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December 1961

Competent Adolescents Coping with College Decisions

Author Affiliations

Department of Health, Education and Welfare, U.S. Public Health Service, National Institutes of Health, National Institute of Mental Health, Clinical Investigations, Adult Psychiatry Branch.

Arch Gen Psychiatry. 1961;5(6):517-527. doi:10.1001/archpsyc.1961.01710180001001

The transition from childhood through adolescence to adult status involves progressively increasing responsibility for decision making and for the formulation of strategies to implement these decisions. One of the major decisions for many individuals in the late adolescent period concerns college: whether to go to college or not, and if so, what college(s) to try for. Moreover, the student is challenged to formulate strategies that will be effective in getting him into the college of his choice and perhaps further challenged to meet a serious disappointment if he is not accepted by a college he wishes to enter.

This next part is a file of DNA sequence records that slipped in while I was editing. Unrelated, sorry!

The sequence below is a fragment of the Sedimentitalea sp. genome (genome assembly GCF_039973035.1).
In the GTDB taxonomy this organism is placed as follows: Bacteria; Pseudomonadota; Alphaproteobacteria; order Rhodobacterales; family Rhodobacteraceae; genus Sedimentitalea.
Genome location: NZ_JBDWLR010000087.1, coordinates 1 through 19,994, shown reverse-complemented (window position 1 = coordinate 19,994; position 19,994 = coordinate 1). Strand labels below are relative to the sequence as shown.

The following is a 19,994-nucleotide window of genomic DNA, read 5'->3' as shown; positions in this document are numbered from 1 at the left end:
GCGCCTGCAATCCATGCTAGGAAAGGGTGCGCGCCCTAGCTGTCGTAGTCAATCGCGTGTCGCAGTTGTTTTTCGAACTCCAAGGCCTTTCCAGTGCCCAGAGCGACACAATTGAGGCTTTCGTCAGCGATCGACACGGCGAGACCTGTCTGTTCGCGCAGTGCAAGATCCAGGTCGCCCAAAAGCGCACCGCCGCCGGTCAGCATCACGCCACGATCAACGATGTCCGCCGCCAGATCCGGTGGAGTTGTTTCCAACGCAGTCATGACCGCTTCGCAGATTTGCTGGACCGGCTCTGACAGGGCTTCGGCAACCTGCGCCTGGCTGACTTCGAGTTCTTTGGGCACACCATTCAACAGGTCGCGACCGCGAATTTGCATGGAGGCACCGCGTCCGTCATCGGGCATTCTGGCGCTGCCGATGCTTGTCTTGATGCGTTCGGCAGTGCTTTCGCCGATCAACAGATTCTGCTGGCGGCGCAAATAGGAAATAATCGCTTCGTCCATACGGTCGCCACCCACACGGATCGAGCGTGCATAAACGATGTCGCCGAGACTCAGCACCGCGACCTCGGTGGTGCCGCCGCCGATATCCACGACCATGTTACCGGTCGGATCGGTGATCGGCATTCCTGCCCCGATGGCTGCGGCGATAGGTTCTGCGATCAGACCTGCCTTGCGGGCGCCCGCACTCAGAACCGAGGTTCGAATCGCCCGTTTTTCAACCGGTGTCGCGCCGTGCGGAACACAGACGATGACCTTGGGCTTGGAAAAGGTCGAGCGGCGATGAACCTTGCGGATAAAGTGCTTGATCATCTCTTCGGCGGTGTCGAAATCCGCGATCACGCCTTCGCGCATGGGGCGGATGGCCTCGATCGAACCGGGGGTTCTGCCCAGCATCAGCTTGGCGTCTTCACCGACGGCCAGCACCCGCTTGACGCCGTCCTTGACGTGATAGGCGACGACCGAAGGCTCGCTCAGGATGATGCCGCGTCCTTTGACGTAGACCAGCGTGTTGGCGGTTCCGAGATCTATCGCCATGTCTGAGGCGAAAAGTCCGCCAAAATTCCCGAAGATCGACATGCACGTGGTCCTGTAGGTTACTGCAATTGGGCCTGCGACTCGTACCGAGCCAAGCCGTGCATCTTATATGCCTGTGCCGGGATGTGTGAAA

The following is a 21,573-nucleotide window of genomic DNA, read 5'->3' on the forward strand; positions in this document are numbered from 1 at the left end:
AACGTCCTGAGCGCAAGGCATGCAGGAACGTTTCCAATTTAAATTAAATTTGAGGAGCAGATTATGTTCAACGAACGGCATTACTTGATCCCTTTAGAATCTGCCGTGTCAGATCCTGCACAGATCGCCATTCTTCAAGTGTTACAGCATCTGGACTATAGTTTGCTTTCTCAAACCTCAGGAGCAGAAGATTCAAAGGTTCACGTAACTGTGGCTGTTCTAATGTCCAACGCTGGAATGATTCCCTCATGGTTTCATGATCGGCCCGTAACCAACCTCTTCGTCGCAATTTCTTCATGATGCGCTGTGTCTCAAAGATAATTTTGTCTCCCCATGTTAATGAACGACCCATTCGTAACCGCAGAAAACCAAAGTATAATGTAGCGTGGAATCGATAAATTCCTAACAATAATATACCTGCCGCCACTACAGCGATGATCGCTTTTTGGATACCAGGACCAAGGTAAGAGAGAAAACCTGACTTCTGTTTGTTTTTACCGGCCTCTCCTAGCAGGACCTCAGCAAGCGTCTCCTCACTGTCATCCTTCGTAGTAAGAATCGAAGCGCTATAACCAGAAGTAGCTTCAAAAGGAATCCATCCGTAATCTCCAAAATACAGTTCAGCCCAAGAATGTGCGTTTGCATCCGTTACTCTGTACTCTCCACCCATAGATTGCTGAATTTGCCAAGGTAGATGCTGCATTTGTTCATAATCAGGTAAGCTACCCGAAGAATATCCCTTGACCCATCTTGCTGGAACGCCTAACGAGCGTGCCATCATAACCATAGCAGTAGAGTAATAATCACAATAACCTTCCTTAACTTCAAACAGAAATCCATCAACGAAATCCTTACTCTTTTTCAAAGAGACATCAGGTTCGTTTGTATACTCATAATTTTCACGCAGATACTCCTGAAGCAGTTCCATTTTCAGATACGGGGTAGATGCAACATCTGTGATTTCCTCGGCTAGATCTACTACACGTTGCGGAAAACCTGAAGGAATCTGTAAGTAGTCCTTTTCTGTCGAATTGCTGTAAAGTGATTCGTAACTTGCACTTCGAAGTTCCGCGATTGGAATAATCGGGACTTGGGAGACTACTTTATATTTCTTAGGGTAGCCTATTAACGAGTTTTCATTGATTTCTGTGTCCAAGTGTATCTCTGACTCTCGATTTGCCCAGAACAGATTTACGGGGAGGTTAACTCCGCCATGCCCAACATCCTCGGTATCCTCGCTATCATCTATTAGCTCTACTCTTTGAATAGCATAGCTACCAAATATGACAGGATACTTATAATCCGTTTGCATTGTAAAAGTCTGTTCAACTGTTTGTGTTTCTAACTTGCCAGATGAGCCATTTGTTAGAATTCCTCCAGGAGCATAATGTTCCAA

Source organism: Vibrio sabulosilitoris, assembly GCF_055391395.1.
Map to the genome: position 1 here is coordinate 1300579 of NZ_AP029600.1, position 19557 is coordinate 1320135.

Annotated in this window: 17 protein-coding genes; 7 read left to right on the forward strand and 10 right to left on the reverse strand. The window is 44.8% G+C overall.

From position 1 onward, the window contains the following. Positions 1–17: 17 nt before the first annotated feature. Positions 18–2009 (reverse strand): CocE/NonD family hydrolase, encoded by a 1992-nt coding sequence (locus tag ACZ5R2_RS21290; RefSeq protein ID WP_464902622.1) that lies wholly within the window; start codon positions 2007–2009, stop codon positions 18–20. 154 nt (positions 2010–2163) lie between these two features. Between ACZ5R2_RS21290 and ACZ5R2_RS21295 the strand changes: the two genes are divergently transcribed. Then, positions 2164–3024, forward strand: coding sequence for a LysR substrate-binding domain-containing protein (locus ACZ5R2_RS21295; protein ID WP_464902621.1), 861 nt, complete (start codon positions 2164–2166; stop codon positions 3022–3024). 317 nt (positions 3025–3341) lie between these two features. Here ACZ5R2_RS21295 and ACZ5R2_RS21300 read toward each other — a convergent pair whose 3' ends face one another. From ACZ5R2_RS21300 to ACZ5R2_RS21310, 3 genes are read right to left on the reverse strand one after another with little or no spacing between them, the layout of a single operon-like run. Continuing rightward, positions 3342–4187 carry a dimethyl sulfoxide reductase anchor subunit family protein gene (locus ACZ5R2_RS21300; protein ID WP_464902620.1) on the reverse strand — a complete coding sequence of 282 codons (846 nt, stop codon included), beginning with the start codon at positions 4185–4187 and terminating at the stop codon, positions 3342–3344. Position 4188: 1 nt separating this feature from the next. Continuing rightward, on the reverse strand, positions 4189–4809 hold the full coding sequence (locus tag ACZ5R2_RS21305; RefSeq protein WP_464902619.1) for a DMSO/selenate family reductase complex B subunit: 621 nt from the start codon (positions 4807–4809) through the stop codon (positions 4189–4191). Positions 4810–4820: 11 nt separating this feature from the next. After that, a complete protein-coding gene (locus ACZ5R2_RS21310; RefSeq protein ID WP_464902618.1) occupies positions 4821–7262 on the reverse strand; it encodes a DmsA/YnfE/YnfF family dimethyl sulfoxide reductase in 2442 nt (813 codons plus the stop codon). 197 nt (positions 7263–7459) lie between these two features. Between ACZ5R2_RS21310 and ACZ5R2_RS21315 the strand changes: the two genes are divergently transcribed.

These, then, are siginificant tasks for the student as he nears the end of his high school experience. How are they met? In this report we propose to describe a variety of behavior patterns through which competent students effectively cope with and learn from these

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